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Both Democrats and Republicans blast facial-recognition technology in a rare bipartisan moment

A committee hearing becomes the venue for worries about privacy and civil rights

A facial-recognition system for law enforcement. (Saul Loeb/AFP/Getty Images)
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Facial-recognition technology endured fierce resistance in Washington on Wednesday as both Democratic and Republican lawmakers criticized the artificial-intelligence software as a danger to Americans’ privacy and civil rights.

At a time when most issues in Washington generate a starkly partisan divide, members of the House Oversight and Reform Committee were startlingly bipartisan in their condemnation of the technology, which federal and local law-enforcement agencies already are using across the country to identify suspects caught on camera.

Members blasted the largely unregulated technology as inaccurate, invasive and having potentially chilling effects on Americans’ privacy and free expression rights. Several voiced support for passing federal laws to restrain the technology’s use before, as Rep. Mark Meadows (R-N.C.) said, “it gets out of control.”

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Others voiced worries about the technology being used in the United States as it is in China, where it is critical to the government’s systems of public monitoring and social control.

Committee chairman Elijah E. Cummings (D-Md.) said “there’s a lot of agreement” among lawmakers that the technology should be regulated. The question, he said, is whether the systems should face a moratorium while the technology is assessed or refined, or whether it should banned outright.

The committee’s ranking Republican, Rep. Jim Jordan (Ohio), compared the technology to Big Brother in the dystopian George Orwell novel “1984” and said it threatened Americans’ First and Fourth Amendment rights covering free speech and protections against unreasonable searches.

“Seems to me it’s time for a timeout,” he said. “Doesn’t matter what side of the political spectrum you’re on, this should concern us all.”

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The technology’s higher rate of inaccuracies when scanning people of color — as shown in research led by Joy Buolamwini, an artificial intelligence researcher for the MIT Media Lab who testified at the hearing — also led some lawmakers to question more generally the lack of racial diversity in the American tech industry.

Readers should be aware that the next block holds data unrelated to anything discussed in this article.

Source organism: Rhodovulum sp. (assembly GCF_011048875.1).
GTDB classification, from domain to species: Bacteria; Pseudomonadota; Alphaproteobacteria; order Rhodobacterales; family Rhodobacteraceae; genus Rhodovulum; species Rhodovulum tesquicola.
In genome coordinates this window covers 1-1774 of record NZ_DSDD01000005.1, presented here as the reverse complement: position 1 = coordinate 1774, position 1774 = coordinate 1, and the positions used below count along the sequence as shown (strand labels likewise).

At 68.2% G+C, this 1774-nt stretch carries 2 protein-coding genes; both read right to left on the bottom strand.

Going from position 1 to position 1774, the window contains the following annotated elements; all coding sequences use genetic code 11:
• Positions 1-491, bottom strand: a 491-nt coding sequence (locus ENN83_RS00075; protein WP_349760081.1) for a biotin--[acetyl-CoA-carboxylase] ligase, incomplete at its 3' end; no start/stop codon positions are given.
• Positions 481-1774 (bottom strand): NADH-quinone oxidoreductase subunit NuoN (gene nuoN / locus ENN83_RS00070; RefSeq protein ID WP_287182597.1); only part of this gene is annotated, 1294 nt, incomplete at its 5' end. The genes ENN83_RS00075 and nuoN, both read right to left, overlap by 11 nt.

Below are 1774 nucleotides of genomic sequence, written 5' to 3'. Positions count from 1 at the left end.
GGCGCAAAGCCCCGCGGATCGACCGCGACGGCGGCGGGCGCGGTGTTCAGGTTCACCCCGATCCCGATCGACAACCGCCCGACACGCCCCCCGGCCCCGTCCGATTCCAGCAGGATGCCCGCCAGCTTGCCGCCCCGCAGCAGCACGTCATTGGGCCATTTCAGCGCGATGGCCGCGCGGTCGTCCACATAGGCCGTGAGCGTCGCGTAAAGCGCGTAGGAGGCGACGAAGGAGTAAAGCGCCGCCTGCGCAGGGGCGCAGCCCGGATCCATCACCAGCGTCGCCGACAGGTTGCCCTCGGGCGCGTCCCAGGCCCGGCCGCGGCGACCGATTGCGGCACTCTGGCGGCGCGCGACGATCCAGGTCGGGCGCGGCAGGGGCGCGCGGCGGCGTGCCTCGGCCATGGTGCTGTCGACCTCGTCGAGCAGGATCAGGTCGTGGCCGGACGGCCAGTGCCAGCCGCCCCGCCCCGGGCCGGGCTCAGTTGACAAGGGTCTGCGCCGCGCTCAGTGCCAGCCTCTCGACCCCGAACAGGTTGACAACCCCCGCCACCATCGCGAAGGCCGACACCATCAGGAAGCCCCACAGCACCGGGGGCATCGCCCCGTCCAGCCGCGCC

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“We have a technology that was created and designed by one demographic, that is only mostly effective on that one demographic, and they’re trying to sell it and impose it on the entirety of the country,” Rep. Alexandria Ocasio-Cortez (D-N.Y.) said.

Daniel Castro, vice president at the Information Technology and Innovation Foundation, an industry-backed think tank, said in a statement Wednesday that the calls for bans or moratoriums on how police use the technology “are misguided and will only undercut efforts to make police agencies more efficient and effective in protecting local communities.”

The group has urged policymakers to “focus on a balanced approach” that would implement additional testing and oversight while still allowing police to use it while investigating crimes.

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The technology has faced intensifying pressure over its potential for misidentification and abuse. San Francisco last week became the first city in the United States to ban facial-recognition use by local police and city agencies. Local lawmakers in California and Massachusetts are considering similar measures.

The hearing came as the Trump administration considers a possible blacklist of Chinese tech companies, such as the video-surveillance giant Hikvision, that have developed facial-recognition software and other technologies used in the monitoring and detention of Muslim Uighurs in China’s Xinjiang region.

Not even Amazon, which has developed a system used by police called Rekognition, has escaped internal questions about the technology. During its annual shareholders’ meeting Wednesday, investors were asked to vote on two proposals that would have demanded further study of the technology’s potential human-rights risks or prevented the company from selling it to government agencies. (Amazon founder and chief executive Jeff Bezos also owns The Washington Post.)

Both shareholder proposals failed. The company said it will reveal exact vote figures later this week.

But Amazon, too, said it supports calls for an “appropriate national legislative framework” restricting the technology’s police and government use. Matt Wood, the general manager of artificial intelligence for Amazon Web Services, said in a statement that the technology can “materially benefit society,” and has been used to identify victims of human trafficking.

“We remain committed to working with Congress to ensure the protection of civil liberties while promoting transparency and accountability in the use of facial recognition technology,” Wood said.

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Jake Laperruque, senior counsel for the Constitution Project at the watchdog group Project On Government Oversight, said the hearing “showed a strong bipartisan support for limiting facial recognition surveillance, and doing so promptly. Unrestricted facial recognition is widespread and affects hundreds of millions of Americans, but it is clearly not sustainable.“